‘Jasper Johns: “Something Resembling Truth”‘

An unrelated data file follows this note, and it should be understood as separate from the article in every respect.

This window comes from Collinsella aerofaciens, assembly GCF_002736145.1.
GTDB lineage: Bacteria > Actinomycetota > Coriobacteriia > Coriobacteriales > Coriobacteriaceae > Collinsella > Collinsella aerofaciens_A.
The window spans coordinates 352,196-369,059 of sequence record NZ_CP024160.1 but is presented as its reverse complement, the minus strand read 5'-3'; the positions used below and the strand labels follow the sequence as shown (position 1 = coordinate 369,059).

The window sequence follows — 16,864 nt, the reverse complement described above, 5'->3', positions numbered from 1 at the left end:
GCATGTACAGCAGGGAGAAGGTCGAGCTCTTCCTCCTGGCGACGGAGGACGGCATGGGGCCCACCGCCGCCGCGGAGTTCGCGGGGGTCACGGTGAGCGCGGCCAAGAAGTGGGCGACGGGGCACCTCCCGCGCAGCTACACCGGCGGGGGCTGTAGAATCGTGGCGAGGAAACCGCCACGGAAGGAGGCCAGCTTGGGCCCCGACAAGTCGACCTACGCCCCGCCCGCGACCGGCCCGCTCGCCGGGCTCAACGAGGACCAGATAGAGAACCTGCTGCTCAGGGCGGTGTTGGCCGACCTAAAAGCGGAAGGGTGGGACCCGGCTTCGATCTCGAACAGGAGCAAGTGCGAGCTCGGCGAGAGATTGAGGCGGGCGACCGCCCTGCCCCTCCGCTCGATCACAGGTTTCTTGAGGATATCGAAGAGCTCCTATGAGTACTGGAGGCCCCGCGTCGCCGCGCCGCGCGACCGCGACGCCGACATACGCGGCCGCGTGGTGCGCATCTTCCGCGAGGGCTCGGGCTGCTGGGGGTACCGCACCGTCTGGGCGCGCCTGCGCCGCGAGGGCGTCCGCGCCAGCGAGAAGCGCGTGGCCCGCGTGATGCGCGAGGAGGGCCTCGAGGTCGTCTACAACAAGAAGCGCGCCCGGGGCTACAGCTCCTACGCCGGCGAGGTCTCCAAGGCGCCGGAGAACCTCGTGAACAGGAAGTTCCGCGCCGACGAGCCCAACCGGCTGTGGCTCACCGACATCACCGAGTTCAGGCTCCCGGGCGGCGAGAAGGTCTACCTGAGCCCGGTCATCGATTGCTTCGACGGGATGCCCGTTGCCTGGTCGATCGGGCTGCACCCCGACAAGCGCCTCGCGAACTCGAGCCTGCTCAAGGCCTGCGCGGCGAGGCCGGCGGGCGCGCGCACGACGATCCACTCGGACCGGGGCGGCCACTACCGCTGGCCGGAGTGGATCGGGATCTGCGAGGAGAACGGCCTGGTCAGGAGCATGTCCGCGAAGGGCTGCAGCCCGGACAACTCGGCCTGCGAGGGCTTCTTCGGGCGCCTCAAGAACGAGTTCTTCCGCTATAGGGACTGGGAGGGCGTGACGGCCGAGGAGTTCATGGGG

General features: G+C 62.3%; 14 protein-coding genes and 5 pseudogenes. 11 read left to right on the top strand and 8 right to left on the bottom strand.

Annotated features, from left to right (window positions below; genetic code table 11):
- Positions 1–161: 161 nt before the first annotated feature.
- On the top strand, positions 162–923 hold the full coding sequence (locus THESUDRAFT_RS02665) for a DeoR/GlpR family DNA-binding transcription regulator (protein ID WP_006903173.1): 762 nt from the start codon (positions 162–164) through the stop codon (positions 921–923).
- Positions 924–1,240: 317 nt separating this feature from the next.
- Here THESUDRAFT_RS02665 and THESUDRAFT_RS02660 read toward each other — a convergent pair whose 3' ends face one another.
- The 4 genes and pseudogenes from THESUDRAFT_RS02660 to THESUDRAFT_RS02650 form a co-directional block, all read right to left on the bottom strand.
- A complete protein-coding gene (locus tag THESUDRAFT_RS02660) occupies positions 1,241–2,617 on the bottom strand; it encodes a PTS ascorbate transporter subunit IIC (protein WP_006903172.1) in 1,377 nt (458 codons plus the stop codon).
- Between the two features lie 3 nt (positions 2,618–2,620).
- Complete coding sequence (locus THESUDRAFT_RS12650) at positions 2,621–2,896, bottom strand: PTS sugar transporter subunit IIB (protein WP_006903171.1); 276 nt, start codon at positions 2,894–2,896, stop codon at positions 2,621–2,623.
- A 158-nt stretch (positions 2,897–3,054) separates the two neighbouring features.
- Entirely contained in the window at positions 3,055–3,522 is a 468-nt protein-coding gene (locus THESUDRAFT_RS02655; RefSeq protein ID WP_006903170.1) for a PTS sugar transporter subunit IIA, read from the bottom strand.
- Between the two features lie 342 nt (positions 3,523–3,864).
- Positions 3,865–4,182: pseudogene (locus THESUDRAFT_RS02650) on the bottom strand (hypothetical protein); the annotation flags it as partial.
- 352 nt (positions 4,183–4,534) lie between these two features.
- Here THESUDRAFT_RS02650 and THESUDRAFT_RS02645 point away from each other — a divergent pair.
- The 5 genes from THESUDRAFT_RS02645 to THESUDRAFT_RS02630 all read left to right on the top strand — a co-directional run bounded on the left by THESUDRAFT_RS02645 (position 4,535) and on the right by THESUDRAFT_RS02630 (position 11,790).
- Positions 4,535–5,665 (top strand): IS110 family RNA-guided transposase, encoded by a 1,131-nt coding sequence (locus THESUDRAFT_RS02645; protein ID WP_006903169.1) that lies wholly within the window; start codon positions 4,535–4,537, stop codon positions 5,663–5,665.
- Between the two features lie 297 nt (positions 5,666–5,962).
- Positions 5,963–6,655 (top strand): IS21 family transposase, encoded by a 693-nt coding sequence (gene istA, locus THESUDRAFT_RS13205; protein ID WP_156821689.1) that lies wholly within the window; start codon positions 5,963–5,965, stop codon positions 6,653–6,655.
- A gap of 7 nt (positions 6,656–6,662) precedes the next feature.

“I saw ‘Something Resembling Truth’ in London this past October,” writes Jason Farago, “and, especially abroad, the flags were hard to take. Johns’s ambivalent American paintings, equipoised between image and object, invention and preexistence, have long confounded art historians and critics—unsure of whether they stand for the United States and what sort of political orientation Johns imagined for them. (Only once, for a 1969 poster for the Moratorium Committee to End the War in Vietnam, did Johns produce a flag with a clear partisan aim. It had green and black stripes and an orange canton.) It has also become a commonplace, in the sixty years since Johns painted the first Flag, for critics to bewail how much wider the gap has grown between the ideals of America and the country’s brutal realities. But no critic until this past year has had to contend with Johns’s flags when the very survival of the American republic was in doubt, and when America’s economic power, cultural influence, and geopolitical clout were so clearly in decline. The mythology of Jasper Johns, after all, has always been predicated on the primacy of American art as the postwar successor to European modernism—and critics will have to reckon anew with postwar American art if American primacy becomes a thing of the past.”
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